Australian 240v power supply.
Worked fine without incident for 5 years. One day I plugged washing machine into a plug adapter with no ground connection between the washing machine plug and the power outlet. (so it just has live and neutral connections). I received what felt like a 100 to 240v shock from the metal drum of the washing machine.
Putting my proximity voltage detector within 40cm of the unit resulted in it beeping (it usually needs to be within 1cm to detect anything.)
My question is: does this mean that the washing machine drum was always energized, and the only thing saving me from being shocked was that the ground wire was safely attracting the current away from me when I touched the machine? Does this mean that the only possibility is that somewhere inside the machine a live wire is touching the metal exterior of the machine? or could it be another possibility?
My multimeter results: From ground on plug to washing machine drum is infinite to 120,000 ohms resistance (changes when drum rotates). To other parts of the metal chassis it shows 83 ohms resistance. These parts still cause the proximity detector to light up. The live, neutral on plug to drum and chassis show infinite resistance.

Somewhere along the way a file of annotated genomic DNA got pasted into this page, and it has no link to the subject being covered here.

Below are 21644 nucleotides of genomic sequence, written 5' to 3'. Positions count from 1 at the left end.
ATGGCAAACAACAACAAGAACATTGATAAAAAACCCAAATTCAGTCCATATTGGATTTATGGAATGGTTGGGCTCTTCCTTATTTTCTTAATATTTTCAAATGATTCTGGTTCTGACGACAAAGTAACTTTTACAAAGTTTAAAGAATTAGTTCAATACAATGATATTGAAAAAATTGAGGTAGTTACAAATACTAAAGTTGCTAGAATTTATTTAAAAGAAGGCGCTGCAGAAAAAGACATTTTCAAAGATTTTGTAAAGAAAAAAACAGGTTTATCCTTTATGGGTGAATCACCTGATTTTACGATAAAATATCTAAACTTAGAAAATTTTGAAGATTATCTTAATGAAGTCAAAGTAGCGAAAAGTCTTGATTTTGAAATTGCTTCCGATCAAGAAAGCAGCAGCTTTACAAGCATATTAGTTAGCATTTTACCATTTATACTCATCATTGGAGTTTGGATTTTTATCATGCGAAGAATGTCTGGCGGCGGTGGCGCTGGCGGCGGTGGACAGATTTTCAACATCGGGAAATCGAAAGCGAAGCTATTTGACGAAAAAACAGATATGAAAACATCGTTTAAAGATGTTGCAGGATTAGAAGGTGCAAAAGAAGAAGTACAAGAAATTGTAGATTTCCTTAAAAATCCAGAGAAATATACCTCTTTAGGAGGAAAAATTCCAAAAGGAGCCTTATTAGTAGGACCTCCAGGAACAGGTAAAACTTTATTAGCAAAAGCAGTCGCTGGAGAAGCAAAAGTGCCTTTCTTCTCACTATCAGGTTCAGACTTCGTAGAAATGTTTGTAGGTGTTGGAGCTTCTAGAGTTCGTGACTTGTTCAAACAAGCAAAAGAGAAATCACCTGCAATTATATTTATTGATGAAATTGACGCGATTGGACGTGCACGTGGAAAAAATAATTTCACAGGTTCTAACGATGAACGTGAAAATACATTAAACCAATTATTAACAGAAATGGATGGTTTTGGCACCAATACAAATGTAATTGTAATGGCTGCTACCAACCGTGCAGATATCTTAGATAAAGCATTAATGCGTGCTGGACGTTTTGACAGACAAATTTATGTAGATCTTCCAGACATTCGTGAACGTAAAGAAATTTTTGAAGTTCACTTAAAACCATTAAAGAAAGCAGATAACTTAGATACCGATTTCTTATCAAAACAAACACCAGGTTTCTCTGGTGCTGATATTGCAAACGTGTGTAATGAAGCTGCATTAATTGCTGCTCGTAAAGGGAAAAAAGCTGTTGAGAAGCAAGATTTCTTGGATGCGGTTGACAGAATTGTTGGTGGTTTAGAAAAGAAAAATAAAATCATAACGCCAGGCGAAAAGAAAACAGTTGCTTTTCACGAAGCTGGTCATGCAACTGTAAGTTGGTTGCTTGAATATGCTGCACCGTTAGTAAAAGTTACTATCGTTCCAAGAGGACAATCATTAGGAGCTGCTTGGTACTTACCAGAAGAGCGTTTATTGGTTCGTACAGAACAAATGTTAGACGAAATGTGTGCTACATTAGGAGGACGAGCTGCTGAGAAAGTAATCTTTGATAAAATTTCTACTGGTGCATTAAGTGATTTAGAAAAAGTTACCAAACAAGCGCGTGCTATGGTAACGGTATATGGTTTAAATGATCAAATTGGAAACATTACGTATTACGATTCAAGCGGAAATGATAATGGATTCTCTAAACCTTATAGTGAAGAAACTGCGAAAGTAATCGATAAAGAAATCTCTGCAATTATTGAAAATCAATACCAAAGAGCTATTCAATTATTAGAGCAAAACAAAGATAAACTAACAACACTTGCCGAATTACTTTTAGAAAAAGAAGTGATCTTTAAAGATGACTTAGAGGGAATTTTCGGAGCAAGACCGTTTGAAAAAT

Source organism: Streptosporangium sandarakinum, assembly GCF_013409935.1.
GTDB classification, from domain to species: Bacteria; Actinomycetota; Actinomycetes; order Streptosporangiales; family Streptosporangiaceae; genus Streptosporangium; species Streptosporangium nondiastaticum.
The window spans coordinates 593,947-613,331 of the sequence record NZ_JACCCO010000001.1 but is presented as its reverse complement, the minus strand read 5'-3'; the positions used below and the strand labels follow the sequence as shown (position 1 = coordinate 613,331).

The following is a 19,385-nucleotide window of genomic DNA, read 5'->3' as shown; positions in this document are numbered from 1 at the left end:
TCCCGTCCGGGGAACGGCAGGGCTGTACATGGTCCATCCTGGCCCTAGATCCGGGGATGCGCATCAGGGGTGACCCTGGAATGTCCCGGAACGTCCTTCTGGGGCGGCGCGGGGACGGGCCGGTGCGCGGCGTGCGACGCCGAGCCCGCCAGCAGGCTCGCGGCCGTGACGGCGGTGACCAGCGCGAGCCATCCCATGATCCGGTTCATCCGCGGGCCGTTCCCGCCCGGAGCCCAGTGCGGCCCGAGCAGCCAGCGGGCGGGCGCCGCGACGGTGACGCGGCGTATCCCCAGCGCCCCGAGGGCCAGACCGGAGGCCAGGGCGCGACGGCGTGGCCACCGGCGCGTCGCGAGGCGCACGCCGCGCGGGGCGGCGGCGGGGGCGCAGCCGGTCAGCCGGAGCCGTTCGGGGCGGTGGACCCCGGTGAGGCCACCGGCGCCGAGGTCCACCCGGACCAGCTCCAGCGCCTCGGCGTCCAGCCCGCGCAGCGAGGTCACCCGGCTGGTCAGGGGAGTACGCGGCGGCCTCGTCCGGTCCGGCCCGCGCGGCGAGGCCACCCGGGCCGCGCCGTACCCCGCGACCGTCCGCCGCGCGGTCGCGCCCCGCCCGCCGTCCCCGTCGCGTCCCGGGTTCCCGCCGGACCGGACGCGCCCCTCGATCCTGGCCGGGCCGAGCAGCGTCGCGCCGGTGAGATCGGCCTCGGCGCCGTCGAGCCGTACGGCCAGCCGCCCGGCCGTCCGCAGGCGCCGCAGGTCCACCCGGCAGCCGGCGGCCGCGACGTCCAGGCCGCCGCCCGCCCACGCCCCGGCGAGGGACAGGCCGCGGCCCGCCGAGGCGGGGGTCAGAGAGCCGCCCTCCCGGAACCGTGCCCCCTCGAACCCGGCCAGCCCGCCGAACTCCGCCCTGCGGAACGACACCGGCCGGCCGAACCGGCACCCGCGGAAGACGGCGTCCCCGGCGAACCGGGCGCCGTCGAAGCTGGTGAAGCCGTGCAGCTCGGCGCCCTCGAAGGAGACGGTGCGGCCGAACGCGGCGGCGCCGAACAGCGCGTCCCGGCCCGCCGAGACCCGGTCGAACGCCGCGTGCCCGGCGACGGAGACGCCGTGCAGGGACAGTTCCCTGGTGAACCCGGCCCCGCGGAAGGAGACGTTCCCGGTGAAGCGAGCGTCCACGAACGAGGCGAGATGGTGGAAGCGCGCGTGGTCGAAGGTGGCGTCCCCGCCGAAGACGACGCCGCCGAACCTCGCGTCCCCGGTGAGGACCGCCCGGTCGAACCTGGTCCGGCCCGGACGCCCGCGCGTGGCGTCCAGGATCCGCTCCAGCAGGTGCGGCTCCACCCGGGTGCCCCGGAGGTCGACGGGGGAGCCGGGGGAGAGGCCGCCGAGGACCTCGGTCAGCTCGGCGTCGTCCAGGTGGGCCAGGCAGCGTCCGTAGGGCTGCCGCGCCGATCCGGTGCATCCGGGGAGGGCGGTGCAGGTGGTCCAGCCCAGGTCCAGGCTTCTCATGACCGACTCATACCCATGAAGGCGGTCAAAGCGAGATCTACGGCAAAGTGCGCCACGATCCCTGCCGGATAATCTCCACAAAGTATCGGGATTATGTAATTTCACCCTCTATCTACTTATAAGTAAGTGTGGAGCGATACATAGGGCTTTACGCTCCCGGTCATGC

The live, neutral and ground prongs on the plug all show infinite resistance to each other.
My voltage testing screwdriver lights up when touched to the drum, chassis and internal ground wiring.
All other readings are infinite/blank, including voltage and current readings from drum and chassis while they are energized.
I don't understand how I can get shocks from the drum and chassis and they can set my proximity voltage alarm off, but no readings come through the multimeter. Is it because I can only rest the probes on the metal drum and the resistance is too high in my multimeter and the current is happier to flow through the chassis?
Note: the machine does not have to be turned on for the proximity meter to detect voltage in the drum.